A heated meeting between Timaru District Council, Rooney Earthmoving and disgruntled Rosewill residents found little resolution last night.
Rooney has been given a temporary resource consent until April 25 to take 42,000 cubic metres of clay from its Rolling Ridges Rd quarry, with 96 vehicle movements allowed a day.
Upset residents have complained since last July about the traffic, as heavy vehicle trips rose from three a day.
The clay removal violated the district plan. As the council is the customer - the clay is being used at the oxidation ponds at Washdyke - a commissioner heard and granted a temporary consent.
Owner Gary Rooney attended the meeting at Rosewill Valley Hall along with Mayor Damon Odey and Crs Tracy Tierney and Tony Brien, regulatory services manager Chris English and about 70 residents.
Rolling Ridges Rd resident Alan Martin raised concerns about the temporary consent being unnotified.
"I think our rights to be notified were overridden. We have concerns whether or not this is going to be extended to a permanent consent and whether or not that would be notified.
"The main concern is the safety. The trucks are travelling far too fast."
Mr English said because the consent had a limited time frame the commissioner decided it did not need to be notified. The effects were minor due to the limited consent of 63 days.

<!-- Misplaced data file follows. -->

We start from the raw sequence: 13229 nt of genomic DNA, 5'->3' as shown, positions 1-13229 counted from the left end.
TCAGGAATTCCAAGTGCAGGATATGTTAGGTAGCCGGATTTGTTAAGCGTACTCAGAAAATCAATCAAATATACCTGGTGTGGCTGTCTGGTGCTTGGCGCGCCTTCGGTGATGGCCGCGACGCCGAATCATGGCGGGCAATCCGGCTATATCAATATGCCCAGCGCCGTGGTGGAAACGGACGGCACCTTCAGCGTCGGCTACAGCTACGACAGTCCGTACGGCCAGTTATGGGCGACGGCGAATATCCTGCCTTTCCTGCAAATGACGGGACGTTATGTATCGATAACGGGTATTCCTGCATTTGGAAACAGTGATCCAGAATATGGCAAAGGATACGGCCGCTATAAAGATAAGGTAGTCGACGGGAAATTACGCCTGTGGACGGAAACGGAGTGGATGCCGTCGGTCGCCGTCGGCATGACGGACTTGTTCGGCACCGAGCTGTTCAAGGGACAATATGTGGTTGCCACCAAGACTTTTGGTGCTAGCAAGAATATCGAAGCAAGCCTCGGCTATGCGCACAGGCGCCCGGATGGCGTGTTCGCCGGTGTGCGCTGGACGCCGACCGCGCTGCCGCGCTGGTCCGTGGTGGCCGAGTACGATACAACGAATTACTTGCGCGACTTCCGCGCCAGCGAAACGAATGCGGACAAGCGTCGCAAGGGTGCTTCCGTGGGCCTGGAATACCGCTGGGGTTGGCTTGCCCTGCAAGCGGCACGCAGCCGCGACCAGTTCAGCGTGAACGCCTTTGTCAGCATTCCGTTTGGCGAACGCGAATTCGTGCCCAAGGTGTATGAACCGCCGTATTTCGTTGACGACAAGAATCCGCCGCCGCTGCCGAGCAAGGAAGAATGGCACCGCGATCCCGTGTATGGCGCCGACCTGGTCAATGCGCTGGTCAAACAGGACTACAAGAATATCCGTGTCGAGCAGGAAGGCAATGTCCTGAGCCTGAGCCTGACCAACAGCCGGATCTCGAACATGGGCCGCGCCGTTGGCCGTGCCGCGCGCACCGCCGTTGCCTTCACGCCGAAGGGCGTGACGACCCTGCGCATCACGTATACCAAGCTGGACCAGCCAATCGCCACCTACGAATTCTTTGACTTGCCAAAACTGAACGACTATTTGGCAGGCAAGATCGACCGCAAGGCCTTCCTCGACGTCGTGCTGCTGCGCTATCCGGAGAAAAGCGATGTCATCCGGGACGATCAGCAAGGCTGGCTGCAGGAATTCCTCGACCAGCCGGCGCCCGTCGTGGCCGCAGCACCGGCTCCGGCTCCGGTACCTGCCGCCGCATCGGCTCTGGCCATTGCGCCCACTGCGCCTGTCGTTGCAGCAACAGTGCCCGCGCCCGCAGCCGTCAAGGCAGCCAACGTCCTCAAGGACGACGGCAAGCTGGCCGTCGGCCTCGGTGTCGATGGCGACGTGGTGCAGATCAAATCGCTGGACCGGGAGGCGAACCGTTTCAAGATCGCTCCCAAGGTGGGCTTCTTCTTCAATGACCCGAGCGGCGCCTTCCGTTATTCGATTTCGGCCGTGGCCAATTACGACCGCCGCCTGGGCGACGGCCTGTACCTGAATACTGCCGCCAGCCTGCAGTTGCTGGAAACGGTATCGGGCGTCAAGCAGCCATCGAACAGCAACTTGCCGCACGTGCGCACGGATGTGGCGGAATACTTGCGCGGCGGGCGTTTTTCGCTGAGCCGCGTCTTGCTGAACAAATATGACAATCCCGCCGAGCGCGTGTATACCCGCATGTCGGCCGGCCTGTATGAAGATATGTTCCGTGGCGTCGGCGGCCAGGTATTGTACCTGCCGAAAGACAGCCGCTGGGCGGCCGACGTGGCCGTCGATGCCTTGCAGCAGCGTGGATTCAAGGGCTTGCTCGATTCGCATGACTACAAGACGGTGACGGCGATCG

He said he could not pre-determine if a permanent consent would be notified.
Resident Joe Harris said the effects could be mitigated by a lowered speed limit, as trucks could travel at 90kmh. He also suggested different access points were used to the quarry to spread the heavy vehicles over different roads.
Residents argued the effects were not minor, raising issues of dust and safety, with trucks crossing the centre line and travelling over the speed restriction.
Resident Barry Whyte asked why the consent had not been monitored.
"How were you able to take clay without a consent?"
Mr Rooney said the road was capable of carrying three times more than the 96 movements a day and the trucks were monitored for speed.
He was asked if he would be seeking a permanent consent.
"I have no idea what the plans are. I'm not a crystal ball gazer. I had no idea the council were going to be short of 42,000 cubic metres of clay. So at the end of the day that material has to come from somewhere. If we are offending three or four lots of families, we have to move material."
He said there had only been two clay jobs he could remember in the last 10 years.
Mr Odey was asked what he would do.
"We have to go through the right processes. I will do my homework based on all the concerns raised tonight."
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